By Curtis K. Shelburne: Religion columnist
I hope you’re having a great Christmas. If our hearts are really prepared for it, it can be such a wonderful time.
I know. A lot about the way our society “celebrates” Christmas is nothing to celebrate. In fact, as Andrew Greeley writes, some aspects of the sometimes-not-so-holy “holy-day” might make us tempted to run from the whole thing: “It might be easy to run away to a monastery, away from the commercialization, the hectic hustle, the demanding family responsibilities of Christmastime. Then we would have a holy Christmas.”
He warns, though: “But we would forget the lesson of the Incarnation, of the enfleshing of God — the lesson that we who are followers of Christ do not run from the secular; rather, we try to transform it. It is our mission to make holy the secular aspects of Christmas just as the early Christians baptized the Christmas tree. And we do this by being holy people — kind, patient, generous, loving, laughing people — no matter how maddening is the Christmas rush.”
By George, I think he’s got it.
C.S. Lewis wrote similarly, observing that a small child cannot really separate “the religious from the merely festal character of Christmas or Easter.” Lewis appreciated both the poetry and the piety of the little boy reported to have gone about on Easter morning muttering a poem he’d made up about “chocolate eggs and Jesus risen.”
“Of course,” Lewis writes, “the time will come when such a child can no longer effortlessly and spontaneously enjoy that unity.” One day, Lewis says, the child will realize that the spiritual aspects of Easter are different from the festive aspects, and he will have to put one or the other aspect first and choose what is most important. We all get to that point. Do we major on egg-hunting or on the Resurrection? Or, for us at Christmastide, do we major on Santa Claus or on God in the flesh at Bethlehem?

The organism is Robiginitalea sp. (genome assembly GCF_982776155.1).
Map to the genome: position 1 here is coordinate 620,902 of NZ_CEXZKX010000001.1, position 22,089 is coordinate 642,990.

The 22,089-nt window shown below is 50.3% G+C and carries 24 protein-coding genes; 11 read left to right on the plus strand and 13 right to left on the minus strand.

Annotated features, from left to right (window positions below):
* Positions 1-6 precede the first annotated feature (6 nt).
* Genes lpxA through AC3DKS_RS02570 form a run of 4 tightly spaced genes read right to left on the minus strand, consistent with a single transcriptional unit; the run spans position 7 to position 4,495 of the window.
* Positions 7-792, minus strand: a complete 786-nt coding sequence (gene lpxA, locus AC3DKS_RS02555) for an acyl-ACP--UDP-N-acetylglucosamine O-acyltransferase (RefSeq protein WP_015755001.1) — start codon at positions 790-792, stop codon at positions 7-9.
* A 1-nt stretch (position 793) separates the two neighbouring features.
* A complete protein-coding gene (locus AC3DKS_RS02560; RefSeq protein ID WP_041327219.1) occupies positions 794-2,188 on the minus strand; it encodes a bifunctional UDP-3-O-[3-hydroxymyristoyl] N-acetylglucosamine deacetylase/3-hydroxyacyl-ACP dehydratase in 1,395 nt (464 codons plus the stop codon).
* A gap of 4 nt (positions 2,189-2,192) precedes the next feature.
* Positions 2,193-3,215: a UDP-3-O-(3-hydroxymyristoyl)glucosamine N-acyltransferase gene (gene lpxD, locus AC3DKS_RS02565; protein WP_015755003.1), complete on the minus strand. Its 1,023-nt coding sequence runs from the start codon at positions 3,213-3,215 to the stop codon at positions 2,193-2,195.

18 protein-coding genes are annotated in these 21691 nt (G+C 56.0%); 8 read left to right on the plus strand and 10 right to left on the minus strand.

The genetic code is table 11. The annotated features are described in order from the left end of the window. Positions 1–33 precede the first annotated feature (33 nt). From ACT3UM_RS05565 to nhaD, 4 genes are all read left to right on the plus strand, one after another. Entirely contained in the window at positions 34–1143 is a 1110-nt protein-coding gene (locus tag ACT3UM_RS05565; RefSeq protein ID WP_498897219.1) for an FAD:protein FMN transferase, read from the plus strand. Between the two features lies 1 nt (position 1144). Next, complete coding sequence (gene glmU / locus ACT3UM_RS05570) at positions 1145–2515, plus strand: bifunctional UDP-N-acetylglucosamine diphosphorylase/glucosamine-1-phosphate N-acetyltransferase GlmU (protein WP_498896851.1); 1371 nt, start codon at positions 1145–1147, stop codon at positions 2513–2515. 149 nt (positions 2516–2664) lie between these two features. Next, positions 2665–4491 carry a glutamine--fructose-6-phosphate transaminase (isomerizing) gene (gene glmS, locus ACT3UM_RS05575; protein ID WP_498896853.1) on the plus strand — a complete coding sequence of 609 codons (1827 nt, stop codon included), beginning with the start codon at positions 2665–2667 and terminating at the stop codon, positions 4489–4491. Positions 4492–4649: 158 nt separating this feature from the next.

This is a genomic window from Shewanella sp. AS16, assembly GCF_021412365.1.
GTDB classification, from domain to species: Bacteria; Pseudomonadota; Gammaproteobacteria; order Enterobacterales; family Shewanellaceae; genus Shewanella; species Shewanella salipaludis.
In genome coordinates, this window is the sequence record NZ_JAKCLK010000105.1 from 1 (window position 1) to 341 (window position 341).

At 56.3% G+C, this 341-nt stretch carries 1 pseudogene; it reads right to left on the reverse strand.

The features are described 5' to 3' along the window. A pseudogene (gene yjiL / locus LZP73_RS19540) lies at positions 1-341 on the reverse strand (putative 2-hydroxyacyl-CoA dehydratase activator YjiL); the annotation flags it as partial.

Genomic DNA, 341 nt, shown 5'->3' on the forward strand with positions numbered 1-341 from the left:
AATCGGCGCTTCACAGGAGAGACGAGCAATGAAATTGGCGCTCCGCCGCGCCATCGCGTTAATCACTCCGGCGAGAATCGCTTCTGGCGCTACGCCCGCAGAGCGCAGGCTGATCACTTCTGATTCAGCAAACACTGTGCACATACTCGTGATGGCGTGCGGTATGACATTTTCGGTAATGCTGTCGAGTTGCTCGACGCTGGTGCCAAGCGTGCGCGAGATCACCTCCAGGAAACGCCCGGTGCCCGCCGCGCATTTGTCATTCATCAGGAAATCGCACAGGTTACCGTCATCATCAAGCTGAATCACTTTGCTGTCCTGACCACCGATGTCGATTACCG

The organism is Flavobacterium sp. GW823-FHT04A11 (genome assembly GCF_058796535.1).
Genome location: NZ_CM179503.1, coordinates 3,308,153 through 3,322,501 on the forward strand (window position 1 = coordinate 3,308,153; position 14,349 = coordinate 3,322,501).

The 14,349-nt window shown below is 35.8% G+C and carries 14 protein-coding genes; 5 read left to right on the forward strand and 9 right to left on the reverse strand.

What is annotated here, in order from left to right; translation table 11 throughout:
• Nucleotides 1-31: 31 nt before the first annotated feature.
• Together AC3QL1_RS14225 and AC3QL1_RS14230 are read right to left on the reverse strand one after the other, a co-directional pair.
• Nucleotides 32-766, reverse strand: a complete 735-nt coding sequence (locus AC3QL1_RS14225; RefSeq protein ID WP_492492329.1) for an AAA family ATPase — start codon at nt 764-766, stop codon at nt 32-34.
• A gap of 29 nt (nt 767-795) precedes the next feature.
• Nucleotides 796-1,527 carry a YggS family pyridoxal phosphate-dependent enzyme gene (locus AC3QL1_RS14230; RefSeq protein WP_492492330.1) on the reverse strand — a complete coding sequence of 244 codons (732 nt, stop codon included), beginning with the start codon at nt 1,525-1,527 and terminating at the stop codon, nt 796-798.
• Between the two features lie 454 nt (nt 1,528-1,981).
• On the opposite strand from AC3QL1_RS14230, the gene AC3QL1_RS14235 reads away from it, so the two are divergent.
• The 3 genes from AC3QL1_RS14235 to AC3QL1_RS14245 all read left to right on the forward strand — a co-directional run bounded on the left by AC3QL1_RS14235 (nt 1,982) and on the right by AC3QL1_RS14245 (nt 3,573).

In making the choice, people tend to make two mistakes.
One serious mistake is to choose rightly to major on the real reason for the season but to decide that necessitates also adopting a dour pseudo-piety that says, “Out with lights and Christmas trees and all the other festive trappings of the holiday. Humbug!”
But the other mistake is even worse — to refuse to celebrate such days as religious holidays at all and focus only on egg hunts and Rudolph.
As Lewis writes, “If the child puts the spiritual first, he can still taste something of Easter in the chocolate eggs; if he puts the eggs first, they will soon be no more than any other sweetmeat. They will have taken on an independent, and therefore a soon withering, life.”
Christians who know the real meaning of the holy days should celebrate everything that is good about them with more joy than other people and not less. If we truly love Christ more than Christmas, then we’re free to love Christmas with a freedom and genuine joy we could never have otherwise. God is so good.
It’s nonsense to thank Santa for God. It may be very good sense indeed to thank God for Santa.